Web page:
Thanks Jay, for all you do for the community!
I wouldn’t say “snake oil”. I know the people who make these devices and they are all very passionate about the saxophone. Believe me, nobody is getting rich making these gadgets either. Having said that, I don’t recommend anyone buy them to improve your sound.
Its really not different than buying that Mkvi to sound better or a $500 mouthpiece,IF YOU DON’T SOUND GOOD THIS WILL NOT CHANGE THAT !! I use one and I believe the perceived difference to be noticed mostly by the player. I also find they dont improve every horn,but on some they are a good addition. I think the expectation that non believers put on this $50 neck screw is not attainable .If you already sound great imagine slight improvement because of that better reed etc or having a good day so to speak. The thing is…… if it makes this small sustainable difference why would you not want that? its cheaper than the majority of mouthpieces that are setting in a drawer now cause only time healed that wound. a good reed doesn’t last forever ? if this works you will be happy about the small investment and what it does for you ,no matter the reason .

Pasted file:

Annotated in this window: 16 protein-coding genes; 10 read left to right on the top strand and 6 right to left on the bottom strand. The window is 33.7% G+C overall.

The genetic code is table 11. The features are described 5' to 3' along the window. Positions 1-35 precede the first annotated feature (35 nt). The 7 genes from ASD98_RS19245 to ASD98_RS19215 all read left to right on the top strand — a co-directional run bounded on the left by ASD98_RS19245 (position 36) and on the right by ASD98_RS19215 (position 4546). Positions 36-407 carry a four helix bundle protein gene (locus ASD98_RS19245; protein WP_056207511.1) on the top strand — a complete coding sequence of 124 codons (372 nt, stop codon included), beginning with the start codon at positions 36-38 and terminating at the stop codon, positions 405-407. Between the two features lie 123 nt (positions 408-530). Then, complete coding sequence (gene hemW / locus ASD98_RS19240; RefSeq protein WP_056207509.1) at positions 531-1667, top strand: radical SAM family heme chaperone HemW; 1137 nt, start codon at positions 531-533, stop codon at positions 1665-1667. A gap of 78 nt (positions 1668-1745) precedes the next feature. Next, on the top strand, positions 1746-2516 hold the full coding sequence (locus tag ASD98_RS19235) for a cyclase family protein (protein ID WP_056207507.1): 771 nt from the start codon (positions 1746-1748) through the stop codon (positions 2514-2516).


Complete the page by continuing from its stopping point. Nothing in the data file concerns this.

Yes, this is a good way of looking at it.
That the sound, that is made from inside, should be influenced by a device put on the outside, has a low “face value”. By testing, there are some traps. One of them is, when you expect a difference, you hear a difference. Should you perform a blind test, you have to do a double blind test, which means that either the player or the lissner know what’s what, and you have to repeat the test several time. Everything else (third variables) than the screw should be held constant.
I agree with you about the blind test. As I said in the video I don’t think it’s worth doing since regardless of the results most people are going to believe what they believe. I don’t think even under the best circumstances these devices make enough difference to warrant all the trouble. Better to spend our time practicing.
Jay, if it made such a huge difference Adolphe Sax would most likely have invented it when he did develop the sax, don’t you think? Reminds me of these individuals who want to fight their ageing process… we all know how it works, right?
PS: don’t add too many heavy mass screws or your won’t be able to carry your sax anymore.
I don’t think many people would call the difference they notice huge. At best, there is a subtle difference. There have been several improvements to Sax’s original design in the last 150 or so years. The thing is there are several world class sax players for whom I have a lot or respect who swear by these things, so I am in no position to argue with them.
Last thing I need is a heavier saxophone.